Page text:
Popper and the Gospel

In my latest “Reason as a Guide to Reality” post over at Wheat and Tares,  I talked about Popper’s theories of how we gain knowledge based on Conjecture and Refutation.

Here we now have a profound touch point between science and religion. Consider the following scriptures.

D&C 122:7

…all these things shall give thee experience, and shall be for thy good.

D&C 105:6

And my people must needs be chastened until they learn obedience…

Romans 5:3-5

And not only so, but we glory in tribulations also: knowing that tribulation worketh patience; And patience, experience; and experience, hope: And hope maketh not ashamed; because the love of God is shed abroad in our hearts by the Holy Ghost which is given unto us.

This last one isn’t the best translation possible. It helps to know that the Greek word translated “patience” actually means (according to Strong’s) “endurance or constancy.” The Greek word translated “experience” actually means “test” and implies a tested moral character. Strong’s suggests “trustiness” as a possible translation. It is related to another Greek word that is often translated “approved or acceptable.”

Given this plainer translation, I believe the point Paul is making is that we glory in our tribulations because they create within us the ability to endure in constancy. This, in turn, creates a tested and proven moral character that God finds acceptable or approves of. This makes us not ashamed to be in the presence of God. Paul is outlining how we grow in the Gospel and what the nature of salvation really is.

Such scriptures are what have led to the Mormon Theology that we came to earth to gain a body and learn through our mistakes. As it turns out, this is probably the only possible justification for mortality – that there was no other way for us to learn but through our mistakes. I do see Popper’s theories as supporting this theological point of view – or perhaps I should say I see this theological view supporting Popper’s theories. [1]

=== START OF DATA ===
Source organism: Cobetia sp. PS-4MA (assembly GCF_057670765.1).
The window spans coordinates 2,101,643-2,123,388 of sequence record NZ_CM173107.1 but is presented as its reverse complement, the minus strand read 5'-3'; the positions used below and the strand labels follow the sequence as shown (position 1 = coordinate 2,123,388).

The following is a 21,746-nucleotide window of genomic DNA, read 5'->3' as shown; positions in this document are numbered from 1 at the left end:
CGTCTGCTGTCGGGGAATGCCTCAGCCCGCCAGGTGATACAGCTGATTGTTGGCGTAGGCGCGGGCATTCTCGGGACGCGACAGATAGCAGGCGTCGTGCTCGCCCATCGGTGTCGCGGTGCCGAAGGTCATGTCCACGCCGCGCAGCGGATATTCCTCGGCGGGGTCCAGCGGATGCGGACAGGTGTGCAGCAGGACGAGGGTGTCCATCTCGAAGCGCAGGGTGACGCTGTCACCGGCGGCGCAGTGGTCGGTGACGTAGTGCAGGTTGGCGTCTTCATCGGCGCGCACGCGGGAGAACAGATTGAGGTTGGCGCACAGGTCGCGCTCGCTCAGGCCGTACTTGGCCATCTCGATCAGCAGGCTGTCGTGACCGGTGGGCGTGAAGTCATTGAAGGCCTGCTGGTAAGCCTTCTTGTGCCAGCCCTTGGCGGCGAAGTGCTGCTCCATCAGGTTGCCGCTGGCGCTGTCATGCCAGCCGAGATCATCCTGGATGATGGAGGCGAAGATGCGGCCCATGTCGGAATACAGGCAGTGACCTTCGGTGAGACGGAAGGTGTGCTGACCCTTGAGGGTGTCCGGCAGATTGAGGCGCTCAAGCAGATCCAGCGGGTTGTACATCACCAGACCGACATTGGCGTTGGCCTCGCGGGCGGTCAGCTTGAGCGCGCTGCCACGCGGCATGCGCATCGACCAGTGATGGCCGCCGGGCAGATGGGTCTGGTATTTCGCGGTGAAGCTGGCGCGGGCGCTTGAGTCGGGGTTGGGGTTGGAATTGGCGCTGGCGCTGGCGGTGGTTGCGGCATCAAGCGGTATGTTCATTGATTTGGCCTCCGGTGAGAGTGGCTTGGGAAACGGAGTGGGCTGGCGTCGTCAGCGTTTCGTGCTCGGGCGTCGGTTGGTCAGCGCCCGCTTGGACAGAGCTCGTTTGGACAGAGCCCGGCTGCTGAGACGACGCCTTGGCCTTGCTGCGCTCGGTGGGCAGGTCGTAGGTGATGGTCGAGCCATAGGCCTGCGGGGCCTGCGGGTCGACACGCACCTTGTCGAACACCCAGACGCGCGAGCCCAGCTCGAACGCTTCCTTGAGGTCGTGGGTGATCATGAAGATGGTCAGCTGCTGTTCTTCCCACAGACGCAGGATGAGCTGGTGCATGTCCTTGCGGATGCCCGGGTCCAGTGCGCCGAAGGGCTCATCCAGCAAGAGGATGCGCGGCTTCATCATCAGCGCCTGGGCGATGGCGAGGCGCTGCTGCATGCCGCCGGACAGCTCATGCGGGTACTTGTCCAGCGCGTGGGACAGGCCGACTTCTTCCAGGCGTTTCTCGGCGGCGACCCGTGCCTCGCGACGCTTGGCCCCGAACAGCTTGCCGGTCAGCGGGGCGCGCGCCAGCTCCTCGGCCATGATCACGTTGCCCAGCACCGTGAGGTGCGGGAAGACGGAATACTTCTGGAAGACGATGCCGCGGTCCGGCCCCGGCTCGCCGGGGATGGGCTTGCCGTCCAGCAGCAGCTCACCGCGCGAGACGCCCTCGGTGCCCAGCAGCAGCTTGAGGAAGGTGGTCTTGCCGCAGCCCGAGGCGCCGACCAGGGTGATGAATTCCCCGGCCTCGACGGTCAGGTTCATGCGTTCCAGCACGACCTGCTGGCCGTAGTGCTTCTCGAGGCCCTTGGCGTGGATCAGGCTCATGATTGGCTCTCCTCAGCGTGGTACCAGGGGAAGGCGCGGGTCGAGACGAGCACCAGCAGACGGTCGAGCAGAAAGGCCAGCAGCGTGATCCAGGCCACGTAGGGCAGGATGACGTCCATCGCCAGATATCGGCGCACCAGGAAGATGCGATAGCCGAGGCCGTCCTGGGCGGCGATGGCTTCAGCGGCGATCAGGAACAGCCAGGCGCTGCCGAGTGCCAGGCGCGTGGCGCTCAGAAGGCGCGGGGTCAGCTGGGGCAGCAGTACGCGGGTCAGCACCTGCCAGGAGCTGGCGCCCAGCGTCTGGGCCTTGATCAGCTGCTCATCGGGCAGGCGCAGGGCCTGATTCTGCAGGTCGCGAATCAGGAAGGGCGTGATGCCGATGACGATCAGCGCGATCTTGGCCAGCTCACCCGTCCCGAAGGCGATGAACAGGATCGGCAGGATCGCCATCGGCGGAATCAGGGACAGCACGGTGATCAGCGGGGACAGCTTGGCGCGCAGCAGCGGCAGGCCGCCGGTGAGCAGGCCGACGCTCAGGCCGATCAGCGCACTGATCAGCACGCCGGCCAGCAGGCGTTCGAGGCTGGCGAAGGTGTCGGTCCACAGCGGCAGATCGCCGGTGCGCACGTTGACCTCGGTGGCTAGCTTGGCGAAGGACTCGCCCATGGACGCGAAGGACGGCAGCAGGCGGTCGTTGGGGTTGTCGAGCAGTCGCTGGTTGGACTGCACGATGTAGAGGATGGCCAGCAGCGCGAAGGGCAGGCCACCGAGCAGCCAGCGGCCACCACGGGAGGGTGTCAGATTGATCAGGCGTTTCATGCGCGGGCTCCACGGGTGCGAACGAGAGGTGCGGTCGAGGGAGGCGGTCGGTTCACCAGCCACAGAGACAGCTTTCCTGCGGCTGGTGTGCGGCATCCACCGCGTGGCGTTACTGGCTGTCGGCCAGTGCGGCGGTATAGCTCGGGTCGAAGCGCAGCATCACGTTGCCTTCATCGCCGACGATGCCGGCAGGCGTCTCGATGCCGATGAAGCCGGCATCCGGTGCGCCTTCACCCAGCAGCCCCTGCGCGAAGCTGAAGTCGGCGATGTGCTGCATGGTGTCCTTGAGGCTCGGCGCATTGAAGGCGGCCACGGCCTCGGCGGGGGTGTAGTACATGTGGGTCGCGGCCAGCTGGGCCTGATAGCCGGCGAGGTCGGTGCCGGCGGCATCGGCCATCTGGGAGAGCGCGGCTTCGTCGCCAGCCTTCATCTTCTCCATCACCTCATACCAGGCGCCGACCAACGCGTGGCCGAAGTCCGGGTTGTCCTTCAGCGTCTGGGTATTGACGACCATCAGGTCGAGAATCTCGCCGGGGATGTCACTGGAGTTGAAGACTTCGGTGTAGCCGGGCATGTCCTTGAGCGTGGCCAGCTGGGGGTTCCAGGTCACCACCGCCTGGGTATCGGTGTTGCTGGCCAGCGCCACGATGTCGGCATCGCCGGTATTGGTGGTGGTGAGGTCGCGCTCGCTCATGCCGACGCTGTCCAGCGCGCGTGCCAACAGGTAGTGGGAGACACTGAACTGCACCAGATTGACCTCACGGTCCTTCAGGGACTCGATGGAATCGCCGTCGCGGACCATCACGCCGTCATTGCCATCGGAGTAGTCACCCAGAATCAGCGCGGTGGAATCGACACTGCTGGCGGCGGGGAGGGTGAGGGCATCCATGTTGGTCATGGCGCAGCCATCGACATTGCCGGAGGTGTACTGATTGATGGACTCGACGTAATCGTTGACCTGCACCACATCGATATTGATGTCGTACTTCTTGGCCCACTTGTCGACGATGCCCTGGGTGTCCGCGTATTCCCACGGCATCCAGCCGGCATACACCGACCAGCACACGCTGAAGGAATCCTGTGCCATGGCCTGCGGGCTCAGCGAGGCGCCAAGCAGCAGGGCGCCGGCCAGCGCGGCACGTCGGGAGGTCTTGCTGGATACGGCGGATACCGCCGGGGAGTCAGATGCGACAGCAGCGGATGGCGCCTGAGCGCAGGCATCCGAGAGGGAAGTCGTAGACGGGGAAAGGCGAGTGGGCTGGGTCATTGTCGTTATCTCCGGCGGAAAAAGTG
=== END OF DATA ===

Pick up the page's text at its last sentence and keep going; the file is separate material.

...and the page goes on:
Notes

[1] I also find it interesting that there are some non-Mormon Christian viewpoints that allow for the non-traditional view of Heaven common to Mormons. See, for example, this article.

It’s more exciting than hanging around listening to nice music. In Revelation and Paul’s letters we are told that God’s people will actually be running the new world on God’s behalf. The idea of our participation in the new creation goes back to Genesis, when humans are supposed to be running the Garden and looking after the animals. If you transpose that all the way through, it’s a picture like the one that you get at the end of Revelation.

6 thoughts on “Popper and the Gospel

  1. Bruce, I can’t believe you said such utterly rediculous things! I call upon all the Mormon Blogs out there to Bloggernacle you until you can’t think straight any more. To cite the great Karl Popper on such mundane subjects!

    A pox on you and your kin!

    (Just trying to generate interest for the less controversial posts.)

  2. Pingback: Kuhn vs. Popper: Kuhn’s Challenge to Popper | Wheat and Tares

  3. Seems like a mighty big stretch to me. If anything, I think those scriptures are closer to Nietzsche’s “whatever doesn’t kill you, just makes you stronger.” I’m not saying that we should all go out and read our Nietzsche. Rather, that it would be a stretch to call Nietzsche a proto-Popperian or to call Popper a Nietzschean.

  4. Here’s is what I think might be a bit more pressing of an objection:

    The Popperian view concerning the accumulation of knowledge by means of conjecture and refutation is roughly Darwinian in nature. Accordingly, a religious objection which parallels those against a Darwin view of creation can be mounted:

    Popper’s view is wasteful, blind and imperfect. Why would God abandon us to such desperate and inefficient means?

  5. Jeff G,

    Good question!

    Yet, it seems to me that that question could probably be asked of the whole scriptural concept of needing to learn by experience too. For learning by experience is itself a Darwinian / Popperian struggle for knowledge via something like conjecture and refutation. So the question can therefore be asked all the way around. Why?

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